Re: [Asrg] C/R Interworking Framework

Yakov Shafranovich <> Wed, 04 June 2003 18:15 UTC

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To: John Fenley <>,
From: Yakov Shafranovich <>
Subject: Re: [Asrg] C/R Interworking Framework
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Date: Wed, 04 Jun 2003 14:11:53 -0400

At 12:21 PM 6/3/2003 -0600, John Fenley wrote:

>Here is an informal C/R interworking system I have been working on lately:
>I see 3 different types of C/R systems with varying levels of
>verification based on what kind of information is wanted by the challenger:
>1. Address verification. Challenge gets delivered therefore address is
>2. Address + Message verification. Asks if system really sent the message
>being challenged.
>3. Address + Message + Human verification. Requires human response to
>These differences in motivations should be taken into account when working
>to ensure interoperability because these types of challenges will take
>different forms, and must be responded to differently.

Eric Dean's draft primarily concentrates on the first two items.

>1 is just an address probe. RFC 821 describes a VRFY command for this
>purpose (does it work?). If this can be used I recommend it's use for
>address verification to all makers of C/R systems.

RFC 2505, section 2.11:

"Both SMTP VRFY and EXPN provide means for a potential spammer to test 
whether the addresses on his list are valid (VRFY) and even get more 
addresses (EXPN). Therefore, the MTA SHOULD control who is is allowed to 
issue these commands. This may be "on/off" or it may use access lists 
similar to those mentioned previously."

The main problem with VRFY is that it allows the spammer to verify addresses.

>2 could be done in SMTP time, but might be better done at the MUA. This 
>type of challenge could be answered automatically at the MUA. This type of 
>check would be useful to do to all messages, even ones for whom the 
>address is already whitelisted as it essentially authenticates the sender, 
>and spoofing a sending address becomes difficult or impossible, though 
>there are tradeoffs, and another form of authentication would probably be 
>This type of check would also eliminate the possibility that a spammer 
>would specify a random address to be challenged (see original message 
>section) in the hopes that the random party would answer the challenge, 
>and help a spam message pass through another person's system.
>The challenged party should be able to say "no, I didn't send that".

This would require the sender to keep track of all sent email. This raises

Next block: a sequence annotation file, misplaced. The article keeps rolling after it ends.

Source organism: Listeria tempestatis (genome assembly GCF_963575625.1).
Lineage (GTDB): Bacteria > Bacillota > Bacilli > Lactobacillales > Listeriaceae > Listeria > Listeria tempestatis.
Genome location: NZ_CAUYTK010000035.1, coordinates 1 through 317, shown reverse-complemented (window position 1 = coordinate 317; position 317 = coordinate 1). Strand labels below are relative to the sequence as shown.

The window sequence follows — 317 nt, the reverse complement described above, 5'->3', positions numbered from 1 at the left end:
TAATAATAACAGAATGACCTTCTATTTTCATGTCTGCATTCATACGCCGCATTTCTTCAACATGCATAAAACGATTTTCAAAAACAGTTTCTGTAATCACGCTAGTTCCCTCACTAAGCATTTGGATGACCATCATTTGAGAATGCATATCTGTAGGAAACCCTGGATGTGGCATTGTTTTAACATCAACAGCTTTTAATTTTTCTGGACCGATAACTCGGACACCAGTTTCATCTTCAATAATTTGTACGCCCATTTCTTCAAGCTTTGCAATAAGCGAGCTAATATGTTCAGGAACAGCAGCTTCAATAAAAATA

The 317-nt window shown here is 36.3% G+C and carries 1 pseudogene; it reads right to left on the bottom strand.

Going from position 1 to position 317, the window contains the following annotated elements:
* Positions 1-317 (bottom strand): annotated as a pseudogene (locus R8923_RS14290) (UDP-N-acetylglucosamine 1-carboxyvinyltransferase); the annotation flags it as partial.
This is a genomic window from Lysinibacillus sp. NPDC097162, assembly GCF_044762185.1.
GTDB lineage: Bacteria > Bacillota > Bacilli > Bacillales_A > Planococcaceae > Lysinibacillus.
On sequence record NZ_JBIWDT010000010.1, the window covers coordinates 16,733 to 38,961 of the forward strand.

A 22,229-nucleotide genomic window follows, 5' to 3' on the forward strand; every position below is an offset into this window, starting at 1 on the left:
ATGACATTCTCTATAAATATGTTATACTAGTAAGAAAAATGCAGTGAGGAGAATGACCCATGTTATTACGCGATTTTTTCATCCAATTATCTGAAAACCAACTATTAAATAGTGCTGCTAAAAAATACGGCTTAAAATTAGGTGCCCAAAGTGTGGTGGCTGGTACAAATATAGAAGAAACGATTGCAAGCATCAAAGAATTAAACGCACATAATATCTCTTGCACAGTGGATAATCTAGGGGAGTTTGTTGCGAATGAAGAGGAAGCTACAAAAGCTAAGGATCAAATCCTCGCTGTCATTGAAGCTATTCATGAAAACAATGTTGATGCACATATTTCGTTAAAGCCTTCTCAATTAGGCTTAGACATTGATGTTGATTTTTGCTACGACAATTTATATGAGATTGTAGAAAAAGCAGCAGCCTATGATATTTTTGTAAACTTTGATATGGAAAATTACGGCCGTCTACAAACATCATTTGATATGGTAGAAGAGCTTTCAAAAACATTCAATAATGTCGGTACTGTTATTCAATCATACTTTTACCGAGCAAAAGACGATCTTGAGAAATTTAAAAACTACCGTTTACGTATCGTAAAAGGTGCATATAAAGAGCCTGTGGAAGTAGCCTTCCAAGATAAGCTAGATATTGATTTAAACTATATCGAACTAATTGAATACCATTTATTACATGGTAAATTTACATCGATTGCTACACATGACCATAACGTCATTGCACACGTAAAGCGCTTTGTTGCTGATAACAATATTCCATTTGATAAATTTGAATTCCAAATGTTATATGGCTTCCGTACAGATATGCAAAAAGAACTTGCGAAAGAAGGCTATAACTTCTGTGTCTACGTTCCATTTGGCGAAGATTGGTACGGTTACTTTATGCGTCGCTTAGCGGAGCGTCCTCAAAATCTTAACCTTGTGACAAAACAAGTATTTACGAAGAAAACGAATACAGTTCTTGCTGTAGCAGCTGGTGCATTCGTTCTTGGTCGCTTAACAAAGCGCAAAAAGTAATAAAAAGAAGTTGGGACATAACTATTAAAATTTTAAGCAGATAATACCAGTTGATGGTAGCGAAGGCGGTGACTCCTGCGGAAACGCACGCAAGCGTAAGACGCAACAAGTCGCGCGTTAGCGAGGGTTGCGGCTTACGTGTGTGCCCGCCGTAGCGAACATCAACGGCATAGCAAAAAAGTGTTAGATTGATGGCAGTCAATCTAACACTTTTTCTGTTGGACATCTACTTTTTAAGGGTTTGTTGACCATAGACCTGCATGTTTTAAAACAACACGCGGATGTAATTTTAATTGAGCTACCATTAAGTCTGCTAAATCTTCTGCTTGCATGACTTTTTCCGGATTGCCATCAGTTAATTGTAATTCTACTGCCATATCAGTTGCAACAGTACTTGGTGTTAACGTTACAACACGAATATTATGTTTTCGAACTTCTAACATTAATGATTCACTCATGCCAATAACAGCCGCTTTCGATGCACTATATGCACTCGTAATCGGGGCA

some privacy issues and generally increases the burden on the receiver.

>3 must be done at the MUA. Hashcash and other proof of "x" checks would
>require human agreement, and would fall under 3.
>A person should only see challenge type #3 after the message passes type 2
>This eliminates any advantage a spammer would receive from
>faking a C/R subject to an auto answering C/R system, yet allows challenges
>that require a human response to reach the inbox.
>The Challenge
>I see the following as the minimum necessary to ensure that no loops form:
>Standard Subject deformation such as the addition of "CR#:" for all C/R
>system challenges where # corresponds to challenge types 1,2, or 3 in the
>list above.
>The rest of the subject should be unchanged (may truncate overflowing 
>subject lines).

What stops spammers for using CR subjects in order to bypass C/R systems?

>The top of the body should contain instructions for a human reading the
>message, and outlining the mail handling procedure of the challenger in the
>event of no response.
>The date of the original message should be included.
>A unique random identifying number to be repeated back in the response so 
>that the challenger can know that this is truly a response to the 
>challenge sent, and not a faked response sent at the same time as the 
>message. This also proves that the sender can answer challenges sent to 
>the challenged address.
>A message specific identifier (such as an MD5 checksum of the body) so that
>the challenged system can determine which message was challenged... the
>entire body could be used, or the entire full message with headers could be

Checksums are better, anything else would have privacy implications. 

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